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Pharmacokinetics of hydrocodone and tramadol administered for control of postoperative pain in dogs following tibial plateau leveling osteotomy

Marian E. Benitez DVM, MS1, James K. Roush DVM, MS2, Butch KuKanich DVM, PhD3, and Rose McMurphy DVM4
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  • 1 Department of Small Animal Clinical Sciences, College of Veterinary Medicine, Virginia Polytechnic Institute and State University, Blacksburg, VA 24061.
  • | 2 Department of Clinical Sciences, College of Veterinary Medicine, Kansas State University, Manhattan, KS 66506.
  • | 3 Department of Anatomy and Physiology, College of Veterinary Medicine, Kansas State University, Manhattan, KS 66506.
  • | 4 Department of Clinical Sciences, College of Veterinary Medicine, Kansas State University, Manhattan, KS 66506.

Abstract

OBJECTIVE To evaluate the pharmacokinetics of hydrocodone (delivered in combination with acetaminophen) and tramadol in dogs undergoing tibial plateau leveling osteotomy (TPLO).

ANIMALS 50 client-owned dogs.

PROCEDURES Dogs were randomly assigned to receive tramadol hydrochloride (5 to 7 mg/kg, PO, q 8 h; tramadol group) or hydrocodone bitartrate–acetaminophen (0.5 to 0.6 mg of hydrocodone/kg, PO, q 8 h; hydrocodone group) following TPLO with standard anesthetic and surgical protocols. Blood samples were collected for pharmacokinetic analysis of study drugs and their metabolites over an 8-hour period beginning after the second dose of the study medication.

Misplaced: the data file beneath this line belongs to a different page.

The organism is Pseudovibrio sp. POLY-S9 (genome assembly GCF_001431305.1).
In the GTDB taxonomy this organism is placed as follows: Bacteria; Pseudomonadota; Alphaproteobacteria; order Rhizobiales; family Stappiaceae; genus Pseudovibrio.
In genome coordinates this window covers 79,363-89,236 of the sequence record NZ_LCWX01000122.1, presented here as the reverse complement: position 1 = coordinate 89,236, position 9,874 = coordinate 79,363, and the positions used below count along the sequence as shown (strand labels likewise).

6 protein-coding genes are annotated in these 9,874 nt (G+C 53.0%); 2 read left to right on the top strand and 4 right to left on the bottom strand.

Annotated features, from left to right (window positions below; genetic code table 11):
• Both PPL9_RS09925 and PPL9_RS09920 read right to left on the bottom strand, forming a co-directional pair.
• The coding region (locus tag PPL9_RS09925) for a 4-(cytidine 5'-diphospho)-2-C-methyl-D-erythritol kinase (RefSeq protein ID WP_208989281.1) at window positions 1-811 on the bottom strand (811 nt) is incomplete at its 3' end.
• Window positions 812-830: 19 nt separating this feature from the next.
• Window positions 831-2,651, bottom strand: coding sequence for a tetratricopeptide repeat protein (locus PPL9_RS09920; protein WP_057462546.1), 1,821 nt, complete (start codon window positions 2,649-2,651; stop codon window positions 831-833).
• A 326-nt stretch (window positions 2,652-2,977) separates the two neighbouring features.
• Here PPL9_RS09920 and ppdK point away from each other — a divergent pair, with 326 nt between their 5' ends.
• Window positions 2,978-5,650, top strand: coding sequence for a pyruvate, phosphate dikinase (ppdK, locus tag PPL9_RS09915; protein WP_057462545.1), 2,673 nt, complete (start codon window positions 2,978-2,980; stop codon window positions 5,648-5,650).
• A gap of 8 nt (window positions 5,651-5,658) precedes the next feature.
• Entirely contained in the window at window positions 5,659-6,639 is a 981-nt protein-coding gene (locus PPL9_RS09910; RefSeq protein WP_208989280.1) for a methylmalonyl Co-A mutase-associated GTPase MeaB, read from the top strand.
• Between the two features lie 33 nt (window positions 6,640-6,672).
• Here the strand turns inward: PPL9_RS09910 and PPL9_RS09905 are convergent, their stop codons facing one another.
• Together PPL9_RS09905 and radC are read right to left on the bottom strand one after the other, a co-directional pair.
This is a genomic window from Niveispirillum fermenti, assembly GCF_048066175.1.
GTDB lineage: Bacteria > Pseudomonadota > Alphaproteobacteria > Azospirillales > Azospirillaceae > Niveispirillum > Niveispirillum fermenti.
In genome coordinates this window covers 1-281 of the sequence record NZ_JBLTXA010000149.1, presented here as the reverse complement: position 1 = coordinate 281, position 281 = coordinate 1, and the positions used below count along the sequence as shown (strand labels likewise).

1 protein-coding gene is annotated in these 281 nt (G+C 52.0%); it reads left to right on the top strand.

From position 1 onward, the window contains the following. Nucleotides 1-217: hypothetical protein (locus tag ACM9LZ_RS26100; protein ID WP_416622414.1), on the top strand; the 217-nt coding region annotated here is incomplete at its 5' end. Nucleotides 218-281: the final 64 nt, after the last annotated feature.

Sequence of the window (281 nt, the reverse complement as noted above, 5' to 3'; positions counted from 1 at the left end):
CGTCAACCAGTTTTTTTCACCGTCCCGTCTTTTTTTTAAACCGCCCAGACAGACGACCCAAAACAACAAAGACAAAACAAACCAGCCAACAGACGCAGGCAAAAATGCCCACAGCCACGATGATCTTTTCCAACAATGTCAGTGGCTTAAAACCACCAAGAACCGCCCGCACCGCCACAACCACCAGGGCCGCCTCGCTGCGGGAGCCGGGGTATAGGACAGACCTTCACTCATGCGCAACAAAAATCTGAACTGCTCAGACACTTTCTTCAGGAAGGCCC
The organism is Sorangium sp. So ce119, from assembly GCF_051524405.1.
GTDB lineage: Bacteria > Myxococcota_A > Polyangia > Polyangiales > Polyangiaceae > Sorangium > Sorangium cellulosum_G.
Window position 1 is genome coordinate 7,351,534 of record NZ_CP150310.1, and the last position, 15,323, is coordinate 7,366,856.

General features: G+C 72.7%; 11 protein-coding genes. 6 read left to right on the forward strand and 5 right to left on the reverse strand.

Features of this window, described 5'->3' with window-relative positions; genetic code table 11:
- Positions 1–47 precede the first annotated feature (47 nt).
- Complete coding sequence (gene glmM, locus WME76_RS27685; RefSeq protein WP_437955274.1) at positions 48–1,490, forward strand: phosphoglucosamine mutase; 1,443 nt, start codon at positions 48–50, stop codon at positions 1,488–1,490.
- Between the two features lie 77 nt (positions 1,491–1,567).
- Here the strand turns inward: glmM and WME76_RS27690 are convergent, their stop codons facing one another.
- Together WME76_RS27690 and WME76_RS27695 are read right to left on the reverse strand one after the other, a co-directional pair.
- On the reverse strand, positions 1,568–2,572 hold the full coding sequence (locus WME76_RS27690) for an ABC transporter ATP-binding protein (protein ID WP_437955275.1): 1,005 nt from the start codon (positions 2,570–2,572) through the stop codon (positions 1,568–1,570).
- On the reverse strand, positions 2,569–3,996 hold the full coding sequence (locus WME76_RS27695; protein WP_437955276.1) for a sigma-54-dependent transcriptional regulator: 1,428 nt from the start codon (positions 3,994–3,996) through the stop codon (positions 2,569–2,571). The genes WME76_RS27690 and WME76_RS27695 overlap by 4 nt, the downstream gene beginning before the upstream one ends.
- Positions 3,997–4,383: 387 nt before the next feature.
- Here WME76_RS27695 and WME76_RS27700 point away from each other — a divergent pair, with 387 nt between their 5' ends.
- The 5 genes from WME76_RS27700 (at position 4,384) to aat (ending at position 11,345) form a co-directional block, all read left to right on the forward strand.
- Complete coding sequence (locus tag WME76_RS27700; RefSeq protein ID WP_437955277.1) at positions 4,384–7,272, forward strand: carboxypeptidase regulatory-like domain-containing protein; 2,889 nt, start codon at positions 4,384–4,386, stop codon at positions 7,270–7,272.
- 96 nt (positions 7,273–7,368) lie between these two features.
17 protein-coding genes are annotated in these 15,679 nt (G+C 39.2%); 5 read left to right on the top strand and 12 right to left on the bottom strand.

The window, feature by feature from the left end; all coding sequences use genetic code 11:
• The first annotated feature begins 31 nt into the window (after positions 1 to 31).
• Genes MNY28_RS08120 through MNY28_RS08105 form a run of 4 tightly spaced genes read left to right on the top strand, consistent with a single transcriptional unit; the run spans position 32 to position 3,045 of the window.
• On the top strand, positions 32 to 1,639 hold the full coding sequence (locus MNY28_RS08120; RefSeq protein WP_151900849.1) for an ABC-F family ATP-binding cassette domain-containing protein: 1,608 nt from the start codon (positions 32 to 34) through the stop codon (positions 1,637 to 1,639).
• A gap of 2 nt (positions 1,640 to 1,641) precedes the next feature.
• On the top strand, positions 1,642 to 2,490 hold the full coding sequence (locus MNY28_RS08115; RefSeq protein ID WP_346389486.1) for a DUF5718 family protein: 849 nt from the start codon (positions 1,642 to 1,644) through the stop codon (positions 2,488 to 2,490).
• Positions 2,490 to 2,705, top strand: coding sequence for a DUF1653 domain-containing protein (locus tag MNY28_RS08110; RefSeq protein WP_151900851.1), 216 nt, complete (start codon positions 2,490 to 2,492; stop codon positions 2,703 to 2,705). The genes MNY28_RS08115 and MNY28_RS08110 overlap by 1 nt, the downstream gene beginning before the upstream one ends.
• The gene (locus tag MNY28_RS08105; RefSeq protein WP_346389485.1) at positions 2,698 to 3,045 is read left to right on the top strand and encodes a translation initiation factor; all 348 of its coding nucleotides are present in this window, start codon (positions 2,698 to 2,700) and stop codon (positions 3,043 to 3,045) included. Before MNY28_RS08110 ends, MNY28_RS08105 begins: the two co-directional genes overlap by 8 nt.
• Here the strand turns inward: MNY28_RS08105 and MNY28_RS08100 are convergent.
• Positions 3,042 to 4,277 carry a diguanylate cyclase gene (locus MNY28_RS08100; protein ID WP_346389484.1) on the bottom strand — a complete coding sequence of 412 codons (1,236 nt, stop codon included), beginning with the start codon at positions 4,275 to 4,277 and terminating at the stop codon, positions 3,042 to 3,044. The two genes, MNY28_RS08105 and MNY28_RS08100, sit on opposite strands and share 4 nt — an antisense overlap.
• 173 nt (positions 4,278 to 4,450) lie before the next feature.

RESULTS The terminal half-life, maximum serum concentration, and time to maximum serum concentration for tramadol following naïve pooled modeling were 1.56 hours, 155.6 ng/mL, and 3.90 hours, respectively. Serum concentrations of the tramadol metabolite O-desmethyltramadol (M1) were low. For hydrocodone, maximum serum concentration determined by naïve pooled modeling was 7.90 ng/mL, and time to maximum serum concentration was 3.47 hours. The terminal half-life for hydrocodone was 15.85 hours, but was likely influenced by delayed drug absorption in some dogs and may not have been a robust estimate. Serum concentrations of hydromorphone were low.

CONCLUSIONS AND CLINICAL RELEVANCE The pharmacokinetics of tramadol and metabolites were similar to those in previous studies. Serum tramadol concentrations varied widely, and concentrations of the active M1 metabolite were low. Metabolism of hydrocodone to hydromorphone in dogs was poor. Further study is warranted to assess variables that affect metabolism and efficacy of these drugs in dogs.

Contributor Notes

Address correspondence to Dr. Benitez (marian.benitez19@gmail.com).